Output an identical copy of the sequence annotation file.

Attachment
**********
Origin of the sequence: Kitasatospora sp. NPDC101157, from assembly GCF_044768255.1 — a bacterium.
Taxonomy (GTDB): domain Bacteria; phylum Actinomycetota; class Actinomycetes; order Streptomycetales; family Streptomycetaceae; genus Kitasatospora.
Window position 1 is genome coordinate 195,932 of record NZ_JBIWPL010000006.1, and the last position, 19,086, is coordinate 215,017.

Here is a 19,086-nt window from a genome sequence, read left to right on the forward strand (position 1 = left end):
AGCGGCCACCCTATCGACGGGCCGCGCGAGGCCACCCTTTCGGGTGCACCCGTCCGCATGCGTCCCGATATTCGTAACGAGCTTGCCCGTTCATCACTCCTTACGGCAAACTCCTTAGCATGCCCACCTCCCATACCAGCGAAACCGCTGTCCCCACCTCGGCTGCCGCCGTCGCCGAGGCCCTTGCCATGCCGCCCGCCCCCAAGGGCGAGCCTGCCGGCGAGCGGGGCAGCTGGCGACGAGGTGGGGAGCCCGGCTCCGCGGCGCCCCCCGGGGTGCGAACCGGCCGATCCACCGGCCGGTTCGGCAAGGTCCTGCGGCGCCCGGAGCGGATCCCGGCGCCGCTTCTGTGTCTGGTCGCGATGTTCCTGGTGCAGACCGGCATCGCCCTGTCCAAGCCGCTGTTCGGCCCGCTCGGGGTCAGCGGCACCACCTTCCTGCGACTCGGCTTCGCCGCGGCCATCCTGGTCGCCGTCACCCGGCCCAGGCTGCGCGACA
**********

Origin of the sequence: Kitasatospora sp. NPDC101157, from assembly GCF_044768255.1 — a bacterium.
Taxonomy (GTDB): domain Bacteria; phylum Actinomycetota; class Actinomycetes; order Streptomycetales; family Streptomycetaceae; genus Kitasatospora.
Window position 1 is genome coordinate 195,932 of record NZ_JBIWPL010000006.1, and the last position, 19,086, is coordinate 215,017.

Here is a 19,086-nt window from a genome sequence, read left to right on the forward strand (position 1 = left end):
AGCGGCCACCCTATCGACGGGCCGCGCGAGGCCACCCTTTCGGGTGCACCCGTCCGCATGCGTCCCGATATTCGTAACGAGCTTGCCCGTTCATCACTCCTTACGGCAAACTCCTTAGCATGCCCACCTCCCATACCAGCGAAACCGCTGTCCCCACCTCGGCTGCCGCCGTCGCCGAGGCCCTTGCCATGCCGCCCGCCCCCAAGGGCGAGCCTGCCGGCGAGCGGGGCAGCTGGCGACGAGGTGGGGAGCCCGGCTCCGCGGCGCCCCCCGGGGTGCGAACCGGCCGATCCACCGGCCGGTTCGGCAAGGTCCTGCGGCGCCCGGAGCGGATCCCGGCGCCGCTTCTGTGTCTGGTCGCGATGTTCCTGGTGCAGACCGGCATCGCCCTGTCCAAGCCGCTGTTCGGCCCGCTCGGGGTCAGCGGCACCACCTTCCTGCGACTCGGCTTCGCCGCGGCCATCCTGGTCGCCGTCACCCGGCCCAGGCTGCGCGACA